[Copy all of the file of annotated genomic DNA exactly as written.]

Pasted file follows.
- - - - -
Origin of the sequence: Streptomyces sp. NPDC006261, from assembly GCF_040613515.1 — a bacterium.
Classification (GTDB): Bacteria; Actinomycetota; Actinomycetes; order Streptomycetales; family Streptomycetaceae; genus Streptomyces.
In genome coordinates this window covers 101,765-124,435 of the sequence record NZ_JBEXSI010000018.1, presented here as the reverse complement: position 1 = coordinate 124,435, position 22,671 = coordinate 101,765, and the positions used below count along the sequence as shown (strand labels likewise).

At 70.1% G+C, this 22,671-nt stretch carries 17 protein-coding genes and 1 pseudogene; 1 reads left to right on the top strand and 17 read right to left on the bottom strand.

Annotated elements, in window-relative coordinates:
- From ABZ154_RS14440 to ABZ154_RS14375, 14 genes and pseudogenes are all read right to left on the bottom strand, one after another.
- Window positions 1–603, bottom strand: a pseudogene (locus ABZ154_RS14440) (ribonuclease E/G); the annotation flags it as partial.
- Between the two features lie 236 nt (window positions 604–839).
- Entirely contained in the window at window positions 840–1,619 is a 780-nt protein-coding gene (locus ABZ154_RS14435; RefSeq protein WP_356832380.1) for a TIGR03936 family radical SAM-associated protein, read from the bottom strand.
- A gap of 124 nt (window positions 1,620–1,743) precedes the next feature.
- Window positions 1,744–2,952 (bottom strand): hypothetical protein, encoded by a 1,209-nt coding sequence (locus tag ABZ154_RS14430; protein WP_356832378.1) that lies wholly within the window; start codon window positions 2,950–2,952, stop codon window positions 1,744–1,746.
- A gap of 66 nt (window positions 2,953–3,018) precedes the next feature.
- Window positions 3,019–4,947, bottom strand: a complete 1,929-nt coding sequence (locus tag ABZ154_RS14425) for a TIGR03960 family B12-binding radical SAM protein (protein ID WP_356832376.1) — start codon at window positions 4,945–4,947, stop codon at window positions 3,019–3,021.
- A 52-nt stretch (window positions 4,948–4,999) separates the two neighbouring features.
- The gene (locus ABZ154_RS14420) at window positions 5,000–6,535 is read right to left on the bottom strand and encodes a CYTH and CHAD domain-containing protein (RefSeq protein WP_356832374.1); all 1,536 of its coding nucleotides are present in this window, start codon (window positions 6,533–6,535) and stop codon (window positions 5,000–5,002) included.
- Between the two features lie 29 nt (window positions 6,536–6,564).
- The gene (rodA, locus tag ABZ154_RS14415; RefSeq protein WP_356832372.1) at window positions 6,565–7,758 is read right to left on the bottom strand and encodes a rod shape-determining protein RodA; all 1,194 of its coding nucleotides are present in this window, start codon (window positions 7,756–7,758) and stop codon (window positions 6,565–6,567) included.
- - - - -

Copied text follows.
Origin of the sequence: Streptomyces sp. NPDC006261, from assembly GCF_040613515.1 — a bacterium.
Classification (GTDB): Bacteria; Actinomycetota; Actinomycetes; order Streptomycetales; family Streptomycetaceae; genus Streptomyces.
In genome coordinates this window covers 101,765-124,435 of the sequence record NZ_JBEXSI010000018.1, presented here as the reverse complement: position 1 = coordinate 124,435, position 22,671 = coordinate 101,765, and the positions used below count along the sequence as shown (strand labels likewise).

At 70.1% G+C, this 22,671-nt stretch carries 17 protein-coding genes and 1 pseudogene; 1 reads left to right on the top strand and 17 read right to left on the bottom strand.

Annotated elements, in window-relative coordinates:
- From ABZ154_RS14440 to ABZ154_RS14375, 14 genes and pseudogenes are all read right to left on the bottom strand, one after another.
- Window positions 1–603, bottom strand: a pseudogene (locus ABZ154_RS14440) (ribonuclease E/G); the annotation flags it as partial.
- Between the two features lie 236 nt (window positions 604–839).
- Entirely contained in the window at window positions 840–1,619 is a 780-nt protein-coding gene (locus ABZ154_RS14435; RefSeq protein WP_356832380.1) for a TIGR03936 family radical SAM-associated protein, read from the bottom strand.
- A gap of 124 nt (window positions 1,620–1,743) precedes the next feature.
- Window positions 1,744–2,952 (bottom strand): hypothetical protein, encoded by a 1,209-nt coding sequence (locus tag ABZ154_RS14430; protein WP_356832378.1) that lies wholly within the window; start codon window positions 2,950–2,952, stop codon window positions 1,744–1,746.
- A gap of 66 nt (window positions 2,953–3,018) precedes the next feature.
- Window positions 3,019–4,947, bottom strand: a complete 1,929-nt coding sequence (locus tag ABZ154_RS14425) for a TIGR03960 family B12-binding radical SAM protein (protein ID WP_356832376.1) — start codon at window positions 4,945–4,947, stop codon at window positions 3,019–3,021.
- A 52-nt stretch (window positions 4,948–4,999) separates the two neighbouring features.
- The gene (locus ABZ154_RS14420) at window positions 5,000–6,535 is read right to left on the bottom strand and encodes a CYTH and CHAD domain-containing protein (RefSeq protein WP_356832374.1); all 1,536 of its coding nucleotides are present in this window, start codon (window positions 6,533–6,535) and stop codon (window positions 5,000–5,002) included.
- Between the two features lie 29 nt (window positions 6,536–6,564).
- The gene (rodA, locus tag ABZ154_RS14415; RefSeq protein WP_356832372.1) at window positions 6,565–7,758 is read right to left on the bottom strand and encodes a rod shape-determining protein RodA; all 1,194 of its coding nucleotides are present in this window, start codon (window positions 7,756–7,758) and stop codon (window positions 6,565–6,567) included.